||to this page of unusual magic
stars. New material will be added here as it becomes available and
Six in Six
||Two order-6 magic stars with some cells common to
The blue inner star is basic solution #1 with S = 26.
The 3 peaks on each triangle sum to 19.
The green outer star is not a pure magic star because the
numbers are not consecutive. S = 48.
The 3 peaks on each triangle sum to 53.
Eight in Eight (a)
||2 super-imposed order-8 pattern B stars. The small
star is a pure
magic star so S = 34. It is solution # 30.
The large star has S = 68.
The valley cells are common to both stars although they are in
the interior of the large star (not the valleys).
Eight in Eight (b)
||An order-8B star super-imposed over an order-8A
The type A star is index #26 so S = 34.
The type B star is not normal because numbers are not
The valley cells of the type A star are the peak cells of
the type B star.
||An order-8A type star but contains 12 rows of 5
numbers. Numbers 1-25. S=65.
This type of star is now known as an
Isomorphic magic star. 
This pattern has a direct relationship to an order-5 pandiagonal
magic square as shown on the right.
 See more on isomorphic
||This magic hexagon commemorates the year 1993.
It consists of the 13 prime years of the 20th century and
the first six prime years of the 21st century. Each line
five primes sum to the constant 9875.
It was designed by Alan Wm.
Johnson. Jr. and appeared
in Recreational & Educational Computing Newsletter,
Dec. 1992, vol. 7, No. 8.
See the REC homepage at
Sorry. This link no longer works (2010).
See my other material from REC
.(Use Back button to return)
||This star contains the consecutive numbers
1 to 19 in 9 rows of 5 numbers.
Each row sums to 46.
Magic Star -
|This magic hexagon uses the numbers 1 to 13 to form
6 lines summing to 28.
Each of the six small triangles of 3
numbers, as well as the two large triangle points, sum to 21.
Because the number seven is missing, this is not a pure
||This magic hexagon uses 12 prime numbers to form 6
lines summing to 308.
Each of the six small triangles of 3
numbers, as well as the two large triangle points, sum to 231.
Both of these stars
from Harry Langman, Ph.D., Play
Mathematics, Hafner Publishing Co. 1962.
Hexagram - magic
||This star contains the consecutive numbers 1 to 12
arranged so that all six small triangles sum to 17.
of this star (each number
subtracted from 13) has each triangle summing to 22.
There are two other such arrangements,
with the triangles summing to 18 and 19.
Each of these has a complement, summing
respectively, to 21 and 20.
Note that the star, as a whole, is not magic.
From Harry Langman, Ph.D.,
Play Mathematics, Hafner Publishing Co. 1962.
||When the four numbers in each line are multiplied
the product, when divided by 13, leaves a remainder of one.
This pattern was designed by
David M. Collison (1937-1991).
||This pattern was constructed by a Mr. Morton about
1915. It appears as fig. 678 on page 348 of W. S. Andrews, Magic
Squares and Cubes, Dover Publ. 1960
The innermost star (heavy
red) is an upside-down Pattern 7A, and uses the consecutive numbers
from 1 to 14 so is a pure magic star. It is an equivalent to basic
solution number 71.
The blue star (S = 120) also has 4 numbers per line. It is also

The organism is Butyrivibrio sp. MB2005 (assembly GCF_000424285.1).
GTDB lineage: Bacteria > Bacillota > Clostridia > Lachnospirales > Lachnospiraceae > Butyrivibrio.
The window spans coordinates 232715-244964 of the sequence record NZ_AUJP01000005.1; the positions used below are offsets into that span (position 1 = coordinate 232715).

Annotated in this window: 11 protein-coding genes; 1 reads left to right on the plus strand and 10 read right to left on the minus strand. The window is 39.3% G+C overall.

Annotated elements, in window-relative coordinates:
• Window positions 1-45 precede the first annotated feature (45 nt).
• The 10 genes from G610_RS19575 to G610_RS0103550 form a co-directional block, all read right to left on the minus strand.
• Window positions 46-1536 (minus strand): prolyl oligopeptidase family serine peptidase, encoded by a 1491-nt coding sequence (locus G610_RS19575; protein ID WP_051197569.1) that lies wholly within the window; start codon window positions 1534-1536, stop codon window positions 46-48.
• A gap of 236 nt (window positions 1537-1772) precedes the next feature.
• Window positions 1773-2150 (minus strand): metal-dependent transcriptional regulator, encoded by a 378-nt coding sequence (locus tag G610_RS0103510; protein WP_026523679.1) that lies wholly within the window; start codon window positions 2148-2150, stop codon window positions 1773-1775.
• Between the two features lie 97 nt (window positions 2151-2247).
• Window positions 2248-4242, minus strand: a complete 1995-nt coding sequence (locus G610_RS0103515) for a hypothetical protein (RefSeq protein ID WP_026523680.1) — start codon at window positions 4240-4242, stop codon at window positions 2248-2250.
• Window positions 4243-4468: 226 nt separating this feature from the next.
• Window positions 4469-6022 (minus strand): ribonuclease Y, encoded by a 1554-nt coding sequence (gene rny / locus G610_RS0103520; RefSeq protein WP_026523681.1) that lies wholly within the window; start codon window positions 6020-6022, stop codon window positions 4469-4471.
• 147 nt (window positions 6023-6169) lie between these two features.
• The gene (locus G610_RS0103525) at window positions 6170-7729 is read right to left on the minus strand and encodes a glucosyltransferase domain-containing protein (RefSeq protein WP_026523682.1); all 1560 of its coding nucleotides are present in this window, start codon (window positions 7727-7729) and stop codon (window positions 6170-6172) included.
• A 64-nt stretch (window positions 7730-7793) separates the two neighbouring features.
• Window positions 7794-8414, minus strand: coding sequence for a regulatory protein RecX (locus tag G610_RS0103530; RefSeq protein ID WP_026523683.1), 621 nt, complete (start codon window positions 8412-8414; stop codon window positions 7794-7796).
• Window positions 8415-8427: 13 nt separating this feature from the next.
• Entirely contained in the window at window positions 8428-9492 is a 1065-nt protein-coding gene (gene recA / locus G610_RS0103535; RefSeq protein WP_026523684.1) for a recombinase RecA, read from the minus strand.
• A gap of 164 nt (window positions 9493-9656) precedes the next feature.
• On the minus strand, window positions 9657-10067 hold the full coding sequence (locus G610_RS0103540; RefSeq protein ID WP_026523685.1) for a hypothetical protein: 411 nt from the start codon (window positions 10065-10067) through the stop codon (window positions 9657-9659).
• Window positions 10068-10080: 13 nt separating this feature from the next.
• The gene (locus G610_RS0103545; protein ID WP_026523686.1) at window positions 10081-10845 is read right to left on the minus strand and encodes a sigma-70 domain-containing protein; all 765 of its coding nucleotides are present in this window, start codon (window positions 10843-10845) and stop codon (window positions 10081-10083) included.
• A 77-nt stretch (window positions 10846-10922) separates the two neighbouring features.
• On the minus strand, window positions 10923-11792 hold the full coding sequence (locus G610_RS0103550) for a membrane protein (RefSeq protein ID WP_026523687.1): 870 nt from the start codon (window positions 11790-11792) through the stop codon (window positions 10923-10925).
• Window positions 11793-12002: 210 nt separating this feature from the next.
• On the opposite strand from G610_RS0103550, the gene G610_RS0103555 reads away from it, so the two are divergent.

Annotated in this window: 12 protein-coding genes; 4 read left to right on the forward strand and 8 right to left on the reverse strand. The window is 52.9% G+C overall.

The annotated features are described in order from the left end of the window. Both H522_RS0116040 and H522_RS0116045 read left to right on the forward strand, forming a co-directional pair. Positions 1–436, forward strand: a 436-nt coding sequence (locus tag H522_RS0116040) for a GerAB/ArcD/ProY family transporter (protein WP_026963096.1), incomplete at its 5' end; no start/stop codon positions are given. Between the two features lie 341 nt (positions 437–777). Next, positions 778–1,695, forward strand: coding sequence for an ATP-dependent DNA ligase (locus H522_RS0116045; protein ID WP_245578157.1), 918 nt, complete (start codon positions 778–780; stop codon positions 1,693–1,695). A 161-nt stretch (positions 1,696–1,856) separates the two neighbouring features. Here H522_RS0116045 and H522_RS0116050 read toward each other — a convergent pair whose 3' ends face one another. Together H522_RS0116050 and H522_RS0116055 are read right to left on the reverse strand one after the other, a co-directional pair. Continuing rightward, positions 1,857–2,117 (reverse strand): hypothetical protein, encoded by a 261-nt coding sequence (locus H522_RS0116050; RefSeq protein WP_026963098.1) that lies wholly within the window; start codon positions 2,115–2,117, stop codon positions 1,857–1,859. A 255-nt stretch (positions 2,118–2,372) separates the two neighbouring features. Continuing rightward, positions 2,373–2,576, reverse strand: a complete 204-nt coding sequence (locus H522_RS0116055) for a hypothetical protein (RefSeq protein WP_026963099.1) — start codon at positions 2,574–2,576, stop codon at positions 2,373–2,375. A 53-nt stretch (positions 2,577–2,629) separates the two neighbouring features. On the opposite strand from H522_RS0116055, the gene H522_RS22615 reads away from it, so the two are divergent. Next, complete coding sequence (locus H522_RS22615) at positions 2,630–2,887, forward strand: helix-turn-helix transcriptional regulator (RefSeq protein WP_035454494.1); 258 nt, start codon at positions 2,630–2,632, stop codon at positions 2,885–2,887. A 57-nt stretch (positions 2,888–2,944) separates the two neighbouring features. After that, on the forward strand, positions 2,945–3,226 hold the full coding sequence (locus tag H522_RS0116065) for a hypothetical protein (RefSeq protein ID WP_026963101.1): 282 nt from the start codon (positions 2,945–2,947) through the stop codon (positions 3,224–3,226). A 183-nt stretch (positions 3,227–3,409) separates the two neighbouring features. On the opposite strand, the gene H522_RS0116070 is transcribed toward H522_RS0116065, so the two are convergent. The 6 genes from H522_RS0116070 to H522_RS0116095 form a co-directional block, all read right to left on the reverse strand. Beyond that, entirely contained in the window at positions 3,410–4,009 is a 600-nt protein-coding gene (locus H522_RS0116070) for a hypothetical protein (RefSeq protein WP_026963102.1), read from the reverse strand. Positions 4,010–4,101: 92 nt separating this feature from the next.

an upside down Pattern 7A.
The Violet star (S = 144) has 6 numbers per line and is an upside
down pattern 7B.
The light red star (S = 340) has 10 numbers per line and is also
a pattern 7B.
The Green outside star (S = 520) also has 10 numbers per line and
is a pattern 7A.
The author used the numbers from 1 to 101 for this construction.
Six of these numbers were not used and three of them were used
Can you find these missing and
||On examining the patterns of some higher order magic
stars, we see that the inner part of the pattern is actually another
pattern for the same order. By adding 2n to each number of a
basic star of that order we obtain a new magic star.
To the left I
show an order-10 pattern C star. The outside 20 numbers form the
basic solution 5304 (the first one with a = 2) and the magic sum 42.
The inside part of the pattern is order-10 pattern A. Here it
forms a magic star with the consecutive numbers from 21 to 40. These
were obtained by adding 20 to each number of the basic solution
(also # 5304) of pattern A. This star has the magic sum of 122.
The entire pattern forms a magic star with 8 numbers per line and
the magic constant 164.
||The order-11 star is pattern C with pattern A
inside. The overall pattern uses consecutive numbers from 1 to 44.
For order-11 we add 22 to each number of the inside star.
sums are S = 46, S = 134, S = 180
Index numbers are 11-C # 27224 and 11-A # 26306.
A similar star can be constructed using 12C with 12A inside.
Similar patterns could be made using 9A with 9C inside, 11B with
11D inside and 12B with 12D inside. In these 3 cases however, the
inside star would be very small in comparison with the outside one.
||This pattern was sent to me on Mar. 5, 2002 by
Garrick Wells of Charlotte, North Carolina, U. S. A..
that it took him 5 1/2 weeks to design it.
It is an Order-12, pattern B star, but not standard because it
contains more then 4 numbers per line.
It uses the numbers from 1 to 36 with each of the 12 lines summing
In addition, the valley numbers form the corners of two
overlapping hexigons of 6 numbers each that sum to the same 111.
These are 19, 17, 13, 22, 16, 24 and
23, 14, 15, 18, 21, 20.
Notice that the 12 lowest numbers appear in the point (peak)
positions, the 12 middle numbers appear in the valleys, and the 12
highest numbers appear in the interior of the star.
Of course if the star is complemented by subtracting each number
from 37, the positions of the smallest and largest numbers would be
Magic Stars - Magic
I have a page showing magic stars mapped to magic squares.
My unusual squares page has an example of a
star embedded in a square
and a fancy order-8 star
mapped to an order-4